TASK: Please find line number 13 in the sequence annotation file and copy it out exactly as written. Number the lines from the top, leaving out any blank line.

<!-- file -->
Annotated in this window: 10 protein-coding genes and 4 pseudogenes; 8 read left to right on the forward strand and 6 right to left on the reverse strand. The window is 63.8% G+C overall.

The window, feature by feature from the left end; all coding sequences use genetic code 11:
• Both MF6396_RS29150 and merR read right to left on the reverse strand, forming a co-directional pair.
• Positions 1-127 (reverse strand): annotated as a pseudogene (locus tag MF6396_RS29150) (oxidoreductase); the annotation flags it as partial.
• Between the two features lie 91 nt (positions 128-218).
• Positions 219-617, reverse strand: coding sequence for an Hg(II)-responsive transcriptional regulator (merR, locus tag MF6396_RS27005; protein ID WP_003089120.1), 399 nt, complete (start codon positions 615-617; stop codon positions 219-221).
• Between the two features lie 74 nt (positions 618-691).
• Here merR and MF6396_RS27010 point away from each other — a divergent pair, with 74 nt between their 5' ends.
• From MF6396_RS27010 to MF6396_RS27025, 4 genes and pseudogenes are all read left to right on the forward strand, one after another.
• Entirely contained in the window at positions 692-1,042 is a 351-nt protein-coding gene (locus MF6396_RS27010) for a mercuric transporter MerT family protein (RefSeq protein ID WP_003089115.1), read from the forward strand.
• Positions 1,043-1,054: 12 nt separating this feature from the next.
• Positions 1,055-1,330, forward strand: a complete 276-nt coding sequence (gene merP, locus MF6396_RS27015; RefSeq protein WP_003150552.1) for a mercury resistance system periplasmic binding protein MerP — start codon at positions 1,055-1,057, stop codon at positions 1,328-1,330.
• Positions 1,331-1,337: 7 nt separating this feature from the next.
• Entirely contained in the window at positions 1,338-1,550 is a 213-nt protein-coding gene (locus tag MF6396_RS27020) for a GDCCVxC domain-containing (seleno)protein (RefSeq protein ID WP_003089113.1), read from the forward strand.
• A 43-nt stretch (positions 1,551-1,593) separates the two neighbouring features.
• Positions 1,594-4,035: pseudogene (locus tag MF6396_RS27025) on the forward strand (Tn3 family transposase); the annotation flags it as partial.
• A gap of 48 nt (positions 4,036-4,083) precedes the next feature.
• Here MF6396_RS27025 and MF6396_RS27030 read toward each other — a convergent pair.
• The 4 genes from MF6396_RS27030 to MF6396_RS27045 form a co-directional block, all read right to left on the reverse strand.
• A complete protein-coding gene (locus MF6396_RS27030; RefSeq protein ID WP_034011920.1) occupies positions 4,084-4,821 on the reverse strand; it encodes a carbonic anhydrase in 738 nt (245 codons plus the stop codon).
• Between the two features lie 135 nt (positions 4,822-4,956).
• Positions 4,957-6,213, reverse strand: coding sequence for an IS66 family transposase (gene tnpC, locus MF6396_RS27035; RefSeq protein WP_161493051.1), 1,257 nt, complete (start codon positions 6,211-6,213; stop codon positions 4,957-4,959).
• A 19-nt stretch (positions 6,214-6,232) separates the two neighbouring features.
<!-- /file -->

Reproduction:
• Positions 1,331-1,337: 7 nt separating this feature from the next.